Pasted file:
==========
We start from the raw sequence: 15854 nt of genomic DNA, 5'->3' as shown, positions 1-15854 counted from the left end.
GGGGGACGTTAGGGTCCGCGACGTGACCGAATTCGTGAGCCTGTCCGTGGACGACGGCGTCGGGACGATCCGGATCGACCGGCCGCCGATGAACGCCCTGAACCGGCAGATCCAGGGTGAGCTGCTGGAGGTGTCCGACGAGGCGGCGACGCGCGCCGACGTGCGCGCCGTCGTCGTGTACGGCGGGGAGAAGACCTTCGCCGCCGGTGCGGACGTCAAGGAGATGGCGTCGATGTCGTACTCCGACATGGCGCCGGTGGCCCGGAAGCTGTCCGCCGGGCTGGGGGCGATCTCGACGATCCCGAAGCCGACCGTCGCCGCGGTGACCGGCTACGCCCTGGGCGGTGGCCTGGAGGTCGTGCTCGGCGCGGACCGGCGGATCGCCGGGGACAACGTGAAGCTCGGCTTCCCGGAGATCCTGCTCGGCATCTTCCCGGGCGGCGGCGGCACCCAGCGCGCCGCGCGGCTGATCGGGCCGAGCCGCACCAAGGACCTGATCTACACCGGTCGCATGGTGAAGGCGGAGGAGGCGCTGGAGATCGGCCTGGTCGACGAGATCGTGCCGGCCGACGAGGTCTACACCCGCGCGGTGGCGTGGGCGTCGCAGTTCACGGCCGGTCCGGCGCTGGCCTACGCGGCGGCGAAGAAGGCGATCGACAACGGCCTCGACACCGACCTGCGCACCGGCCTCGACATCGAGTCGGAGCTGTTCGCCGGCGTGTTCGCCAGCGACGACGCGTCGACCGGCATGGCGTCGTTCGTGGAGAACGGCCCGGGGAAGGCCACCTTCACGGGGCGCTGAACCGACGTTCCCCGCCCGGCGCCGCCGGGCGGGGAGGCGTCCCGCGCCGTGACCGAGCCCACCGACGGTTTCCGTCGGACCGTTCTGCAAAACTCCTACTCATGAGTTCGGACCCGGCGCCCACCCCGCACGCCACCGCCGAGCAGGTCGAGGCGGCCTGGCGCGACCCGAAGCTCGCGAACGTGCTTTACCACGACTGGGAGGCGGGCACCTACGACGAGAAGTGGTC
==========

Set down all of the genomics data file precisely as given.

We start from the raw sequence: 15854 nt of genomic DNA, 5'->3' as shown, positions 1-15854 counted from the left end.
GGGGGACGTTAGGGTCCGCGACGTGACCGAATTCGTGAGCCTGTCCGTGGACGACGGCGTCGGGACGATCCGGATCGACCGGCCGCCGATGAACGCCCTGAACCGGCAGATCCAGGGTGAGCTGCTGGAGGTGTCCGACGAGGCGGCGACGCGCGCCGACGTGCGCGCCGTCGTCGTGTACGGCGGGGAGAAGACCTTCGCCGCCGGTGCGGACGTCAAGGAGATGGCGTCGATGTCGTACTCCGACATGGCGCCGGTGGCCCGGAAGCTGTCCGCCGGGCTGGGGGCGATCTCGACGATCCCGAAGCCGACCGTCGCCGCGGTGACCGGCTACGCCCTGGGCGGTGGCCTGGAGGTCGTGCTCGGCGCGGACCGGCGGATCGCCGGGGACAACGTGAAGCTCGGCTTCCCGGAGATCCTGCTCGGCATCTTCCCGGGCGGCGGCGGCACCCAGCGCGCCGCGCGGCTGATCGGGCCGAGCCGCACCAAGGACCTGATCTACACCGGTCGCATGGTGAAGGCGGAGGAGGCGCTGGAGATCGGCCTGGTCGACGAGATCGTGCCGGCCGACGAGGTCTACACCCGCGCGGTGGCGTGGGCGTCGCAGTTCACGGCCGGTCCGGCGCTGGCCTACGCGGCGGCGAAGAAGGCGATCGACAACGGCCTCGACACCGACCTGCGCACCGGCCTCGACATCGAGTCGGAGCTGTTCGCCGGCGTGTTCGCCAGCGACGACGCGTCGACCGGCATGGCGTCGTTCGTGGAGAACGGCCCGGGGAAGGCCACCTTCACGGGGCGCTGAACCGACGTTCCCCGCCCGGCGCCGCCGGGCGGGGAGGCGTCCCGCGCCGTGACCGAGCCCACCGACGGTTTCCGTCGGACCGTTCTGCAAAACTCCTACTCATGAGTTCGGACCCGGCGCCCACCCCGCACGCCACCGCCGAGCAGGTCGAGGCGGCCTGGCGCGACCCGAAGCTCGCGAACGTGCTTTACCACGACTGGGAGGCGGGCACCTACGACGAGAAGTGGTC